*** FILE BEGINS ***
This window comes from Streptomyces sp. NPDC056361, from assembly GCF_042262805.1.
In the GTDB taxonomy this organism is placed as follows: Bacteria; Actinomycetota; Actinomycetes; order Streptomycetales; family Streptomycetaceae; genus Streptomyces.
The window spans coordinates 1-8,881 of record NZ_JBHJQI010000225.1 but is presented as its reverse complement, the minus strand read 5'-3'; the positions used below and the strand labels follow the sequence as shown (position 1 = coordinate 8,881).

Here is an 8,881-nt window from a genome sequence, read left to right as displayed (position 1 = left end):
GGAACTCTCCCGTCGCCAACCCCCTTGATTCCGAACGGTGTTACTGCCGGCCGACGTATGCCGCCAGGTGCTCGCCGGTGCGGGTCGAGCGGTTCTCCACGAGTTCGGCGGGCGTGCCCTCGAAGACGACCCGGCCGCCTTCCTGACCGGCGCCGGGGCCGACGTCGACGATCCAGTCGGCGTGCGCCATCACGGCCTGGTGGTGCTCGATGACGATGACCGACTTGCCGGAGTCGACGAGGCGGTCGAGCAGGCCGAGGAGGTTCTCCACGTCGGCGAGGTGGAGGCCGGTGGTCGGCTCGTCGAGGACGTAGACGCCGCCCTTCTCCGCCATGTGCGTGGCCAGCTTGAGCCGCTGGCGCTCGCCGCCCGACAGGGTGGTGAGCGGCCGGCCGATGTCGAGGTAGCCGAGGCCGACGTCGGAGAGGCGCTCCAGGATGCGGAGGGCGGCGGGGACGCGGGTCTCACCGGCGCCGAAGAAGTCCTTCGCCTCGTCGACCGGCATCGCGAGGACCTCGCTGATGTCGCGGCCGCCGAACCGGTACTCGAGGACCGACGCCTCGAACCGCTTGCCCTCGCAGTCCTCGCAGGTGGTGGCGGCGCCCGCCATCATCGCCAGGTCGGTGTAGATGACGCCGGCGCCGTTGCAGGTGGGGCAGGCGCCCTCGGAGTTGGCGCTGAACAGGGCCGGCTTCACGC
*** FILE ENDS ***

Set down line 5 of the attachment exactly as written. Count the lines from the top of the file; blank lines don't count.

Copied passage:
GGAACTCTCCCGTCGCCAACCCCCTTGATTCCGAACGGTGTTACTGCCGGCCGACGTATGCCGCCAGGTGCTCGCCGGTGCGGGTCGAGCGGTTCTCCACGAGTTCGGCGGGCGTGCCCTCGAAGACGACCCGGCCGCCTTCCTGACCGGCGCCGGGGCCGACGTCGACGATCCAGTCGGCGTGCGCCATCACGGCCTGGTGGTGCTCGATGACGATGACCGACTTGCCGGAGTCGACGAGGCGGTCGAGCAGGCCGAGGAGGTTCTCCACGTCGGCGAGGTGGAGGCCGGTGGTCGGCTCGTCGAGGACGTAGACGCCGCCCTTCTCCGCCATGTGCGTGGCCAGCTTGAGCCGCTGGCGCTCGCCGCCCGACAGGGTGGTGAGCGGCCGGCCGATGTCGAGGTAGCCGAGGCCGACGTCGGAGAGGCGCTCCAGGATGCGGAGGGCGGCGGGGACGCGGGTCTCACCGGCGCCGAAGAAGTCCTTCGCCTCGTCGACCGGCATCGCGAGGACCTCGCTGATGTCGCGGCCGCCGAACCGGTACTCGAGGACCGACGCCTCGAACCGCTTGCCCTCGCAGTCCTCGCAGGTGGTGGCGGCGCCCGCCATCATCGCCAGGTCGGTGTAGATGACGCCGGCGCCGTTGCAGGTGGGGCAGGCGCCCTCGGAGTTGGCGCTGAACAGGGCCGGCTTCACGC